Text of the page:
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A347941 For sets of n random points in the real plane, a(n) is an upper bound for the minimal number of nearest neighbors. 1
2, 2, 2, 2, 2, 2, 2, 2, 3, 3, 3, 4, 4, 4, 4, 4, 4, 5, 5, 5, 6, 6, 6, 6, 6, 6, 7, 7, 7, 8, 8, 8, 8, 8, 8, 9, 9, 9, 10, 10, 10, 10, 10, 10, 11, 11, 11, 12, 12, 12, 12, 12, 12, 13, 13, 13, 14, 14, 14, 14, 14, 14, 15, 15, 15, 16, 16, 16, 16, 16, 16, 17, 17, 17, 18, 18, 18, 18, 18, 18, 19, 19, 19, 20, 20, 20, 20, 20, 20, 21, 21, 21, 22, 22, 22, 22, 22, 22, 23 (list; graph; refs; listen; history; text; internal format)
OFFSET
2,1
COMMENTS
The sequence deals with sets of n points with pairwise different distances. The randomness in the definition provides for pairwise different distances with probability = 1.
A point A is called a nearest neighbor if there is a point B with smaller distance to A than to any other point C.
In graph theory terms: Let G be a simple digraph; the vertices of G are n arbitrarily placed points in R^2 with pairwise different distances; the edges of G are arrows joining each point (tail end) to its nearest neighbor (head end). Let b(n) be the minimal number of points receiving arrowheads in any such graph. a(n) is the best upper bound yet known for b(n).
A261953(n) for n >= 2 can be seen as an "inverse" to a(n).
a(n) is built by constructing G with n points and m nearest neighbors, m chosen as minimal as possible, then defining a(n)=m.
The start is a(n)=2 for n <= 9 and a(n)=3 for n=10,11,12. We call the pairs (n,m)=(9,2) and (n,m)=(12,3) "anchor pairs" and proceed to bigger n by combining graphs with these anchor pairs to bigger graphs. So the next anchor pairs are (18,4), (21,5) and (27,6).
If (n0,m-1) and (n1,m) are anchor pairs then a(n')=m for n0 < n' <= n1.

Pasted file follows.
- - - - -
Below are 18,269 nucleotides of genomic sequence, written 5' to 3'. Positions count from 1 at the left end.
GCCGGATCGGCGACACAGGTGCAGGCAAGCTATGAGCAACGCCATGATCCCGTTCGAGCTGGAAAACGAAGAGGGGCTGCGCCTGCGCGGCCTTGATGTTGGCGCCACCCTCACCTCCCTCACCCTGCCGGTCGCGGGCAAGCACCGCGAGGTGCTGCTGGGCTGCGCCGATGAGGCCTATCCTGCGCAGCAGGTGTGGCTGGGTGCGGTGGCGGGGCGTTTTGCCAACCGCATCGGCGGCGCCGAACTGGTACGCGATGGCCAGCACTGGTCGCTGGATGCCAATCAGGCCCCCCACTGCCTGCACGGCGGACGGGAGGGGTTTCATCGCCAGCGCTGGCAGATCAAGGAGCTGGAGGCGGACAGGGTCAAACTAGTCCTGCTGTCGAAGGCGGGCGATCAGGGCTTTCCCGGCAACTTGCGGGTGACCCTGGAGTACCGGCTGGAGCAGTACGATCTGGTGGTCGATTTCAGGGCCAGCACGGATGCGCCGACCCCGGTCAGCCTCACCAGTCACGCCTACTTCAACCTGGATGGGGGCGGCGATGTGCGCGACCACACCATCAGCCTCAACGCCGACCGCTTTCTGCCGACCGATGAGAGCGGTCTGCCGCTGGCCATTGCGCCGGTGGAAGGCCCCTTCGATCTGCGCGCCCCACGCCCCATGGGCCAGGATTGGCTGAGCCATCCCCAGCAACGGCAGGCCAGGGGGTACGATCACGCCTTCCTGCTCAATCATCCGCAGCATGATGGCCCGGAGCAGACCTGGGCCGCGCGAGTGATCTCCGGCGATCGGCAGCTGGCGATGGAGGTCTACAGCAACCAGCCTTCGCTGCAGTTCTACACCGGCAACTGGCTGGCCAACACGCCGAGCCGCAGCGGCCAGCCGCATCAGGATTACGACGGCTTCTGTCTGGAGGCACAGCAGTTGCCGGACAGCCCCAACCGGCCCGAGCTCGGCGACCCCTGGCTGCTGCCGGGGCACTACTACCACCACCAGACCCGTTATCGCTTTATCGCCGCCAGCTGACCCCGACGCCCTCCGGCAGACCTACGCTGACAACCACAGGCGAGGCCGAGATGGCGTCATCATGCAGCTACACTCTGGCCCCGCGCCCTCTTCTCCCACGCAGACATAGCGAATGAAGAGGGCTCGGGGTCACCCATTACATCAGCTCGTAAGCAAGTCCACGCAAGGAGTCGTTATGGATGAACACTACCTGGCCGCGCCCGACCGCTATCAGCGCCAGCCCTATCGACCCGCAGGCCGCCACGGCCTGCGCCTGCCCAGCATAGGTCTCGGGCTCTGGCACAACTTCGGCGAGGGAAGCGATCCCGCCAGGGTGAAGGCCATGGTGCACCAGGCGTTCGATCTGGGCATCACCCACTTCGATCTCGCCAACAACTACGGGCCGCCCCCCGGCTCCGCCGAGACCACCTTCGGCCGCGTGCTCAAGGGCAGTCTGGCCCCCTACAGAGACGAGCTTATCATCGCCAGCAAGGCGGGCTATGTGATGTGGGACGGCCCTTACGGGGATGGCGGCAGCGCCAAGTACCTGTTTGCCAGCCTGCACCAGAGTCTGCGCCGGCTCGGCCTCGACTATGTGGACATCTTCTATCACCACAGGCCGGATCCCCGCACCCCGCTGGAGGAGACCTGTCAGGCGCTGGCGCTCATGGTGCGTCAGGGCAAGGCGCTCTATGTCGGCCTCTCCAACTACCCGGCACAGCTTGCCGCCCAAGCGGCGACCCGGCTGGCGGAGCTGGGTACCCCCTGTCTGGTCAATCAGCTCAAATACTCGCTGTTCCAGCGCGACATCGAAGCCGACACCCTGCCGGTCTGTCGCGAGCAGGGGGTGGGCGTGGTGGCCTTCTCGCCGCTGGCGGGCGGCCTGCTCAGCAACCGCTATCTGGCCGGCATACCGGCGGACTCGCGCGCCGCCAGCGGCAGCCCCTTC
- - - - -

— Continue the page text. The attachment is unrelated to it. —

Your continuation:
We conjecture that a(n) is optimal. This claim is true if the following assumptions hold:
- The anchor pairs (9,2) and (12,3) are optimal.
- All bigger anchor pairs (n,m) are constructed by combining copies of (9,2) if m is even and adding one (12,3) if m is odd.
LINKS
Manfred Boergens, Next-neighbours
FORMULA
a(2) = a(3) = 2.
a(n) = 2j for n = 9j-5 ... 9j, j > 0;
a(n) = 2j+1 for n = 9j+1 ... 9j+3, j > 0;
With h=(n+5)/9 for n>3:
a(n) = 2*floor(h) if h-floor(h)<2/3;
a(n) = 2*floor(h)+1 otherwise.
G.f.: -x^2*(x^11-2*x^9+x^8+2)/(-x^10+x^9+x-1). - Alois P. Heinz, Sep 20 2021
EXAMPLE
G with 25 vertices has at least 6 nearest neighbors (conjectured; it is proved that there are G with n=25 and m=6 but it is not yet proved that 6 is the minimum).
MATHEMATICA
h=(n+5)/9; Join[{2, 2}, Table[2 Floor[h] + If[FractionalPart[h]<2/3, 0, 1], {n, 4, 100}]]
CROSSREFS
Cf. A261953.
Sequence in context: A072746 A179528 A105390 * A013941 A061798 A345206
KEYWORD
nonn,easy
AUTHOR
Manfred Boergens, Sep 20 2021
STATUS
approved

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Last modified April 16 10:29 EDT 2024. Contains 371709 sequences. (Running on oeis4.)